24.

Keating, K. A., and S. Cherry (2004). Use and interpretation of logistic regression in habitat-selection studies. Journal of Wildlife Management 68:774–789. Google Scholar

25.

Kline, R. B. (1998). Principles and Practice of Structural Equation Modeling. The Guildford Press, New York, NY, USA. Google Scholar

26.

Kocina, M., and K. Aagaard (2021). Home range size of priority raptor species: A review. Western North American Naturalist 81:1–10. Google Scholar

27.

Lele, S. R. (2009). A new method for estimation of resource selection probability function. Journal of Wildlife Management 73:122–127. Google Scholar

28.

Lele, S. R., and J. L. Keim (2006). Weighted distributions and estimation of resource selection probability functions. Ecology 87:3021–3028. Google Scholar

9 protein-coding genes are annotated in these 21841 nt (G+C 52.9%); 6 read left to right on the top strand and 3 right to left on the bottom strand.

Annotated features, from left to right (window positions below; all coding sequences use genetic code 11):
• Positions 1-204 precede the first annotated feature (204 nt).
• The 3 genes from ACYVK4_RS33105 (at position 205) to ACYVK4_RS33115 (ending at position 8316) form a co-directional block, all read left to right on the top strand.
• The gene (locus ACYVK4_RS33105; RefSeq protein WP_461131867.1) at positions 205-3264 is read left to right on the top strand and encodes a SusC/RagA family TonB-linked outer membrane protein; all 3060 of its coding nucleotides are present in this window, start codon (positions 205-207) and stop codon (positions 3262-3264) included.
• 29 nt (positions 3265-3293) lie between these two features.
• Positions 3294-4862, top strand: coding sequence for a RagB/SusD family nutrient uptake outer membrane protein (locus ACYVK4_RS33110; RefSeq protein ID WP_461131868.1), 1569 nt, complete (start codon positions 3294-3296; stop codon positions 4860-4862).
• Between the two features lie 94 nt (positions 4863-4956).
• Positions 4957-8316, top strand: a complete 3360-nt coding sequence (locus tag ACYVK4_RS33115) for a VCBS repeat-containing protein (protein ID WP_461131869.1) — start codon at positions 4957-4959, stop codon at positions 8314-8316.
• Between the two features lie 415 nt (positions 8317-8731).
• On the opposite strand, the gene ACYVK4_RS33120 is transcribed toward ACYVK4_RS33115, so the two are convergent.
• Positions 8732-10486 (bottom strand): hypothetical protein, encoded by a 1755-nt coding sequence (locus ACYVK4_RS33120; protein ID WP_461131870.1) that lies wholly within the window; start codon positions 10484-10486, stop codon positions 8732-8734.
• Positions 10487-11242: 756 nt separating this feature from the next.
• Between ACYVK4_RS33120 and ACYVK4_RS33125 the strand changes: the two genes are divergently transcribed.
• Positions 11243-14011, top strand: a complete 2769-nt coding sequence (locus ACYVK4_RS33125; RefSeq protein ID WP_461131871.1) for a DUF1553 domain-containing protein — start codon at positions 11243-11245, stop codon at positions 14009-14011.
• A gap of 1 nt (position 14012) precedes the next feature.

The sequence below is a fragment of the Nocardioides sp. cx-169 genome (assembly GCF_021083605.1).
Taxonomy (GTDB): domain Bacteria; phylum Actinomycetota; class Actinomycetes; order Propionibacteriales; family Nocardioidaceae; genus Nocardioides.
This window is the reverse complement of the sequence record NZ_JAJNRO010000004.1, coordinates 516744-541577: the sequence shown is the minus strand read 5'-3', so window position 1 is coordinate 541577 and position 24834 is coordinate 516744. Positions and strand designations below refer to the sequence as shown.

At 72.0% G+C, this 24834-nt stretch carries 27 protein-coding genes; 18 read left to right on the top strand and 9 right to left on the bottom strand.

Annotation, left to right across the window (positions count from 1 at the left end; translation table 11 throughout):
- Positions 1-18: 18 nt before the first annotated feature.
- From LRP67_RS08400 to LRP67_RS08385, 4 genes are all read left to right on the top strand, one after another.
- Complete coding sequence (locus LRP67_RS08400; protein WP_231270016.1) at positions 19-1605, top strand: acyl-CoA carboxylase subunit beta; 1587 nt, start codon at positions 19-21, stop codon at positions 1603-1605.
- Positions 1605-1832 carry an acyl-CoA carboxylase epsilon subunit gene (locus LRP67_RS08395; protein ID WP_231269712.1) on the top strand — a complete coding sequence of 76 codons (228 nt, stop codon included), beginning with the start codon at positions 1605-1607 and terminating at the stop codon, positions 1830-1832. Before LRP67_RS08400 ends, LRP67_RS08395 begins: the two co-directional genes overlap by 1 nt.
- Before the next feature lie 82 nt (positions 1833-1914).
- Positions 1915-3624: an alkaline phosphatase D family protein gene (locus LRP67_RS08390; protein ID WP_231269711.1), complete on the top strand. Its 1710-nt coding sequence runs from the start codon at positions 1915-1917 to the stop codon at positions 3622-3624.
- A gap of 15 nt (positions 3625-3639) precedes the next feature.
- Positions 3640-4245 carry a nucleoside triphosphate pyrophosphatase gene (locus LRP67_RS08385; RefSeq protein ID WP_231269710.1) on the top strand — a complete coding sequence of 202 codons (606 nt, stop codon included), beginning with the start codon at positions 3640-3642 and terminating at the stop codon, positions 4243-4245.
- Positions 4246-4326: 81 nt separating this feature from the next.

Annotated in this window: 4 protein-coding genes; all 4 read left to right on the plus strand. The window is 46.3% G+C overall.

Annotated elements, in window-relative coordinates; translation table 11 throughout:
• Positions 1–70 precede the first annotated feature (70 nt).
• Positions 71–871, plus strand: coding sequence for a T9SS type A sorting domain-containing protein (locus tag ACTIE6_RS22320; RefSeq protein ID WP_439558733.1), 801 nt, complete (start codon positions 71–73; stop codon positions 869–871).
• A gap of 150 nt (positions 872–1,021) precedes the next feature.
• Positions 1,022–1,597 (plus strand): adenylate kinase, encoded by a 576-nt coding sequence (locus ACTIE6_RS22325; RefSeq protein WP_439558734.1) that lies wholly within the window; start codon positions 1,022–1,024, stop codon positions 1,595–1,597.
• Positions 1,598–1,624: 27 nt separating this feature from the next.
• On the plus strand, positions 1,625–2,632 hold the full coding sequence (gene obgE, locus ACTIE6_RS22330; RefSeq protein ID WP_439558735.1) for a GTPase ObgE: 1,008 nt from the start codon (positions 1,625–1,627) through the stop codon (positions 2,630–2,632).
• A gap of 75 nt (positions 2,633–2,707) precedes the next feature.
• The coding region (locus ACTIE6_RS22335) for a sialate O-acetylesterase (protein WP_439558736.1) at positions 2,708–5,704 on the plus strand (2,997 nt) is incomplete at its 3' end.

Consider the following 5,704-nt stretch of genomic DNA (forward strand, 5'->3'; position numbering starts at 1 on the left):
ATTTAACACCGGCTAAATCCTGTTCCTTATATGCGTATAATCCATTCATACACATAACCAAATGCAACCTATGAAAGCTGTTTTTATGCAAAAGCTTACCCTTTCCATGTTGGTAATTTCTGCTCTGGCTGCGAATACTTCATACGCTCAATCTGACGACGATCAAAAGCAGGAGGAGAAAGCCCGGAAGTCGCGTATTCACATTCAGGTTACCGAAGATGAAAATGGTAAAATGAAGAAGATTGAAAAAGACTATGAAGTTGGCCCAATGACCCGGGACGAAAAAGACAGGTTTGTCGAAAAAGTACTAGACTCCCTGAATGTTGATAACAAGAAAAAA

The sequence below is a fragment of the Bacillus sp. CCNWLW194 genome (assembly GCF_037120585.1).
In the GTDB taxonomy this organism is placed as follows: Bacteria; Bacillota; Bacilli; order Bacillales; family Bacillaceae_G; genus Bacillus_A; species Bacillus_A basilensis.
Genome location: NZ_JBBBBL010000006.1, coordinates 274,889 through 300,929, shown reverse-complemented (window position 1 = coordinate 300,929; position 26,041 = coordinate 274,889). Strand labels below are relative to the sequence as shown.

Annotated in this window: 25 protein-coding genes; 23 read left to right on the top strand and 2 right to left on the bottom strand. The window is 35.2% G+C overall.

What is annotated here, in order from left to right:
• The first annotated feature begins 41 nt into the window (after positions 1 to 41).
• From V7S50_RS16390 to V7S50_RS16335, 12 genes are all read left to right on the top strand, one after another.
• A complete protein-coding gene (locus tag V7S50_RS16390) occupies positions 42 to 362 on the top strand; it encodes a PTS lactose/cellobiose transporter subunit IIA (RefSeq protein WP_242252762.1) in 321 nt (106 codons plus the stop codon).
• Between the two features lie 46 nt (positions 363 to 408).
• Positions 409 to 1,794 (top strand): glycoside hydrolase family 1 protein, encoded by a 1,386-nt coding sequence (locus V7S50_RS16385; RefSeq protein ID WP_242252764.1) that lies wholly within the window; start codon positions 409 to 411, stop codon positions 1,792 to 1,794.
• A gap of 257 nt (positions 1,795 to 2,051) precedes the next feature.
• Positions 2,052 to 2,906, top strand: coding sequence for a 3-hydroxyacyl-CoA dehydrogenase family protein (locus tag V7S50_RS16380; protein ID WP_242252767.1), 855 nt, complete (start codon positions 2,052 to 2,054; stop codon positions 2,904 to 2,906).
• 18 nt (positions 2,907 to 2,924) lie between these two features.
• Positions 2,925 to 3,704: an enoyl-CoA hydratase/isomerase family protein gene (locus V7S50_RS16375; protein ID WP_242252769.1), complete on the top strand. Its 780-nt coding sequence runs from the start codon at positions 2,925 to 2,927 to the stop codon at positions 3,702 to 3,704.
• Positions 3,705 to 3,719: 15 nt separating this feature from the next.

29.

López-López, P., C. García-Ripollés, A. Soutullo, L. Cadahía, and V. Urios (2007). Identifying potentially suitable nesting habitat for Golden Eagles applied to ‘important bird areas’ design. Animal Conservation 10:208–218. Google Scholar

30.

Manly, B. F. J., L. L. McDonald, D. L. Thomas, T. L. McDonald, and W. P. Erickson (2002). Resource selection by animals: Statistical design and analysis for field studies. Second Ed. Kluwer Academic Publishers, Norwell, MA, USA. Google Scholar

31.

McAnnis, D. M. (1990). Home range, activity budgets, and habitat use of Ferruginous Hawks (Buteo regalis) breeding in southwest Idaho. M. S. thesis, Boise State University, Boise, ID, USA. Google Scholar

32.

McConnell, S., T. J. O'Connell, and D. M. Leslie. (2008). Landcover associations of nesting territories and three sympatric Buteos in shortgrass prairie. Wilson Journal of Ornithology 120:708–716. Google Scholar